This is concerning when planning for the event of engine loss during takeoff, which is a part of pre-flight calculations before every single departure. An aircraft already working hard to climb in this scenario would now be faced with getting away from the runway at a bank angle that is not generating its most efficient lift. Though you could conceivably let it land right back down on that same runway, sudden thrust differential on a banked and curving runway adds two variables to stopping the ailing aircraft. This is not to mention that you may have other aircraft on other sections of this perpetual runway that this aircraft would now be encroaching on. That means that what would otherwise be a well-practiced and non-issue engine loss instead receives more possible contributing factors to an accident.

Another big concern to me is traction. For every single flight, a large variety of factors is calculated to determine braking distance, and one of the more important ones is “contamination,” referencing precipitation or moisture that is on the runway. A runway that is wet, even without standing water, increases stopping distance, as does patchy snow, compacted snow, ice and all of the different variables we consider. The centrifugal force they advertise would lose effect as the aircraft slows, further killing traction.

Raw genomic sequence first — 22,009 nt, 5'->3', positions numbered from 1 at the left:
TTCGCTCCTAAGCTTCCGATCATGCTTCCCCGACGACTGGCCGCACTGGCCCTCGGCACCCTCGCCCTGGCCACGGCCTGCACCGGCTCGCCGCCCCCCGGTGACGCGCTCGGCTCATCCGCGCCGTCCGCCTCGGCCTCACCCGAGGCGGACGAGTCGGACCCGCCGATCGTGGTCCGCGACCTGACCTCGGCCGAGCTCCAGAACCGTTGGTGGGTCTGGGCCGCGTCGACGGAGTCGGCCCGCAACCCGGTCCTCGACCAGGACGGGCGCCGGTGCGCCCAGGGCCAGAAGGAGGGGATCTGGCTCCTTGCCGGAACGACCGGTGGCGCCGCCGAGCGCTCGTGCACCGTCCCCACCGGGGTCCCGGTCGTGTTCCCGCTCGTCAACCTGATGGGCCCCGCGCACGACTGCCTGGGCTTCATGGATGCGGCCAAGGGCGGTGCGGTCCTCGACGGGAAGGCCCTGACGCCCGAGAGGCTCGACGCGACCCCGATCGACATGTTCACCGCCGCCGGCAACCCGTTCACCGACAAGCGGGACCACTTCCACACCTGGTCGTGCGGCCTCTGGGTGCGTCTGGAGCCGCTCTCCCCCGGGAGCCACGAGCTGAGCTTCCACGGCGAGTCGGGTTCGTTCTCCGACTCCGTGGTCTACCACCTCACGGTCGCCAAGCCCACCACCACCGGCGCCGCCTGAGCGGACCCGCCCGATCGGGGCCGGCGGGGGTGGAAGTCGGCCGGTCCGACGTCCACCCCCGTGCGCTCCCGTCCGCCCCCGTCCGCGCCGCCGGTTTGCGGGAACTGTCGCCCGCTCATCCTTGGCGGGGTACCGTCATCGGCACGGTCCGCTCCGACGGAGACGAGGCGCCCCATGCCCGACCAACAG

Now imagine something remotely slippery, on a slanted runway. An aircraft trying to stop on a sideways slide that must also slowly turn down pavement that’s curving as well. How many runway excursions would be caused by aircraft sliding off of the edge during winter operations?

Curved Runway Issues